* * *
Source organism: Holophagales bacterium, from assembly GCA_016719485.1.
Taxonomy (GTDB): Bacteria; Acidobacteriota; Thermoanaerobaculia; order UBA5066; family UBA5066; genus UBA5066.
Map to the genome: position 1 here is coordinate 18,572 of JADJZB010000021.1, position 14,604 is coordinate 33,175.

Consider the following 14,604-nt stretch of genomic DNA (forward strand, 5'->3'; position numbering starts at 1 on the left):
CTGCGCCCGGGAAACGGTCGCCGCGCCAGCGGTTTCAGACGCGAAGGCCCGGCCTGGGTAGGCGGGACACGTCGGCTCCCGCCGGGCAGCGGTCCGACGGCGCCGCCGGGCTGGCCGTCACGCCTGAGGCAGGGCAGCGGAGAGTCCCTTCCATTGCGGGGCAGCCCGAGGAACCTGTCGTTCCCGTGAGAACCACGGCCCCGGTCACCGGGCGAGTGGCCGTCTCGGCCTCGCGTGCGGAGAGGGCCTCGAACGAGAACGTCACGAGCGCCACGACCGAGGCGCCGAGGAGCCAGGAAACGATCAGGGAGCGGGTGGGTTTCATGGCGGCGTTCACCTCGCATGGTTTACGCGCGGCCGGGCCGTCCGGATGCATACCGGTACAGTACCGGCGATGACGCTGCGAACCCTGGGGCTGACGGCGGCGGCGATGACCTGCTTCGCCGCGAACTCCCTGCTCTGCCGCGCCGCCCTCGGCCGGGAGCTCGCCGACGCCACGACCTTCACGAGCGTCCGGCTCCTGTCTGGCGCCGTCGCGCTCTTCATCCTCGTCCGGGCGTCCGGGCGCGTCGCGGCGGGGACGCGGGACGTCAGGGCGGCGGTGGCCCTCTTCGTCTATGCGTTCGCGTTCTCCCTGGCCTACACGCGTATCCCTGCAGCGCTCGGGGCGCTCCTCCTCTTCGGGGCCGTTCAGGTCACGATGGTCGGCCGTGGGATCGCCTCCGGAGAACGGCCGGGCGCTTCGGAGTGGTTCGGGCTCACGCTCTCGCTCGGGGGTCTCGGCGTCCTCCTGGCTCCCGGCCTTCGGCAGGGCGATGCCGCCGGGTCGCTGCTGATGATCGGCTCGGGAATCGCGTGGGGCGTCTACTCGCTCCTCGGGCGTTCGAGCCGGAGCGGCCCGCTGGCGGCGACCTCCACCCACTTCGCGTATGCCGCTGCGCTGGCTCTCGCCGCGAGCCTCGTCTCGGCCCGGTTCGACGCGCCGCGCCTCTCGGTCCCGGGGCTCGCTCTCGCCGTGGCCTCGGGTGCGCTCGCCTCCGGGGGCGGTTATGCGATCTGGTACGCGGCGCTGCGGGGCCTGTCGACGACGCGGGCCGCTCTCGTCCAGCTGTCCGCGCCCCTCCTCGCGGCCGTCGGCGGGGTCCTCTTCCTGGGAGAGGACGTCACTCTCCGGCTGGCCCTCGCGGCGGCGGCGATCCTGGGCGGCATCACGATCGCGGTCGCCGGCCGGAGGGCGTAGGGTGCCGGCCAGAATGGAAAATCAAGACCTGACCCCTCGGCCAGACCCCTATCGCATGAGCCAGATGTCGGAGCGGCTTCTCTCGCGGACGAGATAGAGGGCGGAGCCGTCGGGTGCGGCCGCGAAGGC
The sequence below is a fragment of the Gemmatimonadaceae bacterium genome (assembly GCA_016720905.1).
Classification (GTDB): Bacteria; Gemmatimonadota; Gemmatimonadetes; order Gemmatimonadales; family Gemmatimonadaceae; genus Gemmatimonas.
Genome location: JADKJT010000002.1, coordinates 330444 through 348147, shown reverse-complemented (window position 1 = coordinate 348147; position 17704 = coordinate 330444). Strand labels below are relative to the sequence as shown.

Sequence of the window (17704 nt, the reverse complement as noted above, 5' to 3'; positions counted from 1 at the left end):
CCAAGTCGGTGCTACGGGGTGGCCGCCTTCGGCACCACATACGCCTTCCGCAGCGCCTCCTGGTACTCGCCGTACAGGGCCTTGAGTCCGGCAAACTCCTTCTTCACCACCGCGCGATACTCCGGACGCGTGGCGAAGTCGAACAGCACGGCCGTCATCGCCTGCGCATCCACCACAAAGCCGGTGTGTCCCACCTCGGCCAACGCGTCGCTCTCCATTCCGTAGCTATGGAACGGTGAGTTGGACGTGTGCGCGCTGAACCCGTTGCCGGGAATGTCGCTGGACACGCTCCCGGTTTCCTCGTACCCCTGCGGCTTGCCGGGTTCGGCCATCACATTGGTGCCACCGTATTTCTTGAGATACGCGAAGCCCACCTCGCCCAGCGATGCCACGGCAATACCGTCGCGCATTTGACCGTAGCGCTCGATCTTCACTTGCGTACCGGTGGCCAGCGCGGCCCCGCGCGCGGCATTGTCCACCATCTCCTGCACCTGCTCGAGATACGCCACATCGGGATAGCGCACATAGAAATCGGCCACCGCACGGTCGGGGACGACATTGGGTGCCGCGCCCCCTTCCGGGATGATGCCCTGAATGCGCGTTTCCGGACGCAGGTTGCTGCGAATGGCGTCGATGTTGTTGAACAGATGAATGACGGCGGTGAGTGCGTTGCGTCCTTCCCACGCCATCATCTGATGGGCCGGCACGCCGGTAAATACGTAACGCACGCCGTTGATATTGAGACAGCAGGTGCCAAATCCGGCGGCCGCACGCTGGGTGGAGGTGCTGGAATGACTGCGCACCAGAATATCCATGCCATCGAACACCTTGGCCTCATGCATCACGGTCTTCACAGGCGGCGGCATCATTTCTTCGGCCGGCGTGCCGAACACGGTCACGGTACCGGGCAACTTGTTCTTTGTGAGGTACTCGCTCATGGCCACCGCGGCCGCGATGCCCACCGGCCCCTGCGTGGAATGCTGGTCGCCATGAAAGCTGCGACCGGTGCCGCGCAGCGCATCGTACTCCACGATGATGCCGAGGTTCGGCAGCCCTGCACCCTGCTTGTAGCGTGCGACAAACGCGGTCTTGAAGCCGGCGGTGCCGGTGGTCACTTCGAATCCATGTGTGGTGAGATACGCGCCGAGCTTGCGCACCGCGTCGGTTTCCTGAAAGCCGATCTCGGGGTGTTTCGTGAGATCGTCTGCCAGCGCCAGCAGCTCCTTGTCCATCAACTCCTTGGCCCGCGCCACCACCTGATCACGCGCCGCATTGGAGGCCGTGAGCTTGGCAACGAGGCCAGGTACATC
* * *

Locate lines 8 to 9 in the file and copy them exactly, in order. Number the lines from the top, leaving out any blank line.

Genome location: JADKJT010000002.1, coordinates 330444 through 348147, shown reverse-complemented (window position 1 = coordinate 348147; position 17704 = coordinate 330444). Strand labels below are relative to the sequence as shown.

Sequence of the window (17704 nt, the reverse complement as noted above, 5' to 3'; positions counted from 1 at the left end):